Vox: Dual Manual Continentals

There were three basic models of dual-manual portable Continental.  Each was produced in both the UK and Italy, for a total of 6 variations.  Each took the basic Continental design and added a 2nd keyboard and a few additional features.  In addition to these, there was the Baroque, which was much more of a departure than the others, and was produced only in Italy, and the Futura, a rare, UK-only instrument.

Continental II / Super Continental

The Continental II was largely developed by Derek Underdown, but was not introduced until after he had left JMI, in 1967 (but see below for information on a 1966 incarnation!).  Its Italian counterpart, the Super Continental, was introduced around the same time.  The two organs are functionally the same, the most readily-noticeable difference is cosmetic, the Continental II having a grey nameplate above the keyboards, and the Super having a black one.  Both have plastic keys, but while the Super has keys just like those found on the other Italian models (plastic with metal rods attached), the Continental II has sturdier, all-plastic keys.  No dual-manual Continental EVER had wooden keys.  The UK plastic keys were made by a UK company called Kimber-Allen, located in Swanley, Kent (I don't know who made the Italian keys, but like many combo organs, rubber bushings for Pratt-Read keyboards fit them just fine).

I've not yet seen or heard of a date stamped or marked on a Continental II, but all the Super Continentals I have dates for are from mid-1967 thru mid-1968.  


The upper manual is similar to the Continental but the IV mixture is replaced by II and III.  The  II mixture includes two ranks (remember, the Roman numeral indicates the number of ranks in the mixture): 5-1/3' and 1-3/5', and the III mixture includes three: 2-2/3', 2' and 1'.   The lower manual drawbars are exactly like the Continental, except they're all up one octave, 8', 4', 2' and IV, (so it lines it up with the upper keyboard), and it has a 13-note (C-C) bass section with a choice of 8'-only or 8' + 16'  voices. Interestingly, the bass section keys are not a different color, as they are in the Jaguar.  Sound-wise, the lower keyboard is identical to the single-keyboard Continental.  Comparing the sound of the keys in the bass octave vs the same keys with only the 8' drawbar out, tha Bass Foundation voice is fuller and deeper, but the Bass Reed voice is much raspier, really annoyingly so.  I find it reminiscent of the Buzz Bass voice on the Kustom Kombo. If you don't like it, you can make some minor changes to the Bass circuit board - on mine (Italian Super Continental), I removed C16 altogether and replaced C17 with a ..033uf cap, so the Reed voice is now distinct and brigter than the Foundation, but not so harsh and raspy.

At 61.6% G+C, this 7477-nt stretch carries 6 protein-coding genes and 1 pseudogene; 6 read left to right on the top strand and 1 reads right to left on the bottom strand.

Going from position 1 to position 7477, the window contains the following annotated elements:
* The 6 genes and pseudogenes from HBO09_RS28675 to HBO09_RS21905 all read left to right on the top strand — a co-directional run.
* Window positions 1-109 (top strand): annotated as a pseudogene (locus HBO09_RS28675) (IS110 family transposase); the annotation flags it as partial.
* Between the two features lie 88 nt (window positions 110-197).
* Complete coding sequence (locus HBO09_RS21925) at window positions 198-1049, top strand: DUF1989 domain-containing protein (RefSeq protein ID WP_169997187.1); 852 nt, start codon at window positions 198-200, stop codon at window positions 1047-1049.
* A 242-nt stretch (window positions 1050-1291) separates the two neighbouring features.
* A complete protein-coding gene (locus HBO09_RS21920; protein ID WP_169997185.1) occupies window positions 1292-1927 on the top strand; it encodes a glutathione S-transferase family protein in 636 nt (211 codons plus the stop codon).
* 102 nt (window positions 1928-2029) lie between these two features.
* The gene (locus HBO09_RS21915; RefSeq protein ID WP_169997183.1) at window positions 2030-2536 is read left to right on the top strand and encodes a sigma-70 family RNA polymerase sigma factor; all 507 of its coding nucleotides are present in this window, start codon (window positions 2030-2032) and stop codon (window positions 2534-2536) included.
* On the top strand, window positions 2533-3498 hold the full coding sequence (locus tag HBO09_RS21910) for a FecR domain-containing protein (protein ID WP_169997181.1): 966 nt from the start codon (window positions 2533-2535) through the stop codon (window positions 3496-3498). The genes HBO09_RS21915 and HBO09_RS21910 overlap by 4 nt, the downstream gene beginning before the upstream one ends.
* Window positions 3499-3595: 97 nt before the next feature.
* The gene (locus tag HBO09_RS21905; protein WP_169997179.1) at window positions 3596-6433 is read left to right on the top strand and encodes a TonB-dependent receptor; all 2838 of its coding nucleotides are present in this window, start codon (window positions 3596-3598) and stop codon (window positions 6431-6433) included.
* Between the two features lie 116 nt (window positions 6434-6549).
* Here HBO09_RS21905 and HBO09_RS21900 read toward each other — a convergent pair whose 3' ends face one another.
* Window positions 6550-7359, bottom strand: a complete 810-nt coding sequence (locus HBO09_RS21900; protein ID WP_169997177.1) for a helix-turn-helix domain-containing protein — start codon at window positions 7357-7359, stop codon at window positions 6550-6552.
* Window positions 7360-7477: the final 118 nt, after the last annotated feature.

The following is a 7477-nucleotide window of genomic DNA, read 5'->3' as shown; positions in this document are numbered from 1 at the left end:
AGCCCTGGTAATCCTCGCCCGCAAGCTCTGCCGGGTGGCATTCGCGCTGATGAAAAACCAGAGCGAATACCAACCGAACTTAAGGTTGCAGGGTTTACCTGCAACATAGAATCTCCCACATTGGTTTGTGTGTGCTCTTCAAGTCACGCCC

A later version of each organ included a percussion feature similar (but not identical) to that found on the later Continental 300 models.  At the time, Thomas already had percussion on their larger organs, and may have used the same circuitry on the Italian Super Continentals.  The Percussion on the Continental II was developed at Vox Sound, Ltd.

Continental II's have ivory/red drawbar tips (see exception to this below, in the 1966 model), similar to those found on US single-manual models, and Super's have the typical Italian white/black drawbar tips. 

Most, if not all, dual-manual Continentals had a socket for a bass pedalboard, but most of them had a panel covering it to prevent access.  A 1967 Price List shows this pedalboard as model number V835, price $100.  Continental bass pedalboards are pretty rare.  I think they must have put the cover panel on to prevent people from asking where they can get the bass pedals.

Model names/numbers

On the UK models, "TC" means "Transistorized Continental", and "STC" means "Silicon Transistorized Continental".  It seems that the "2" identifies it as a dual-manual model.  I don't know what the assortment of "M", "N" and "MP" suffixes mean.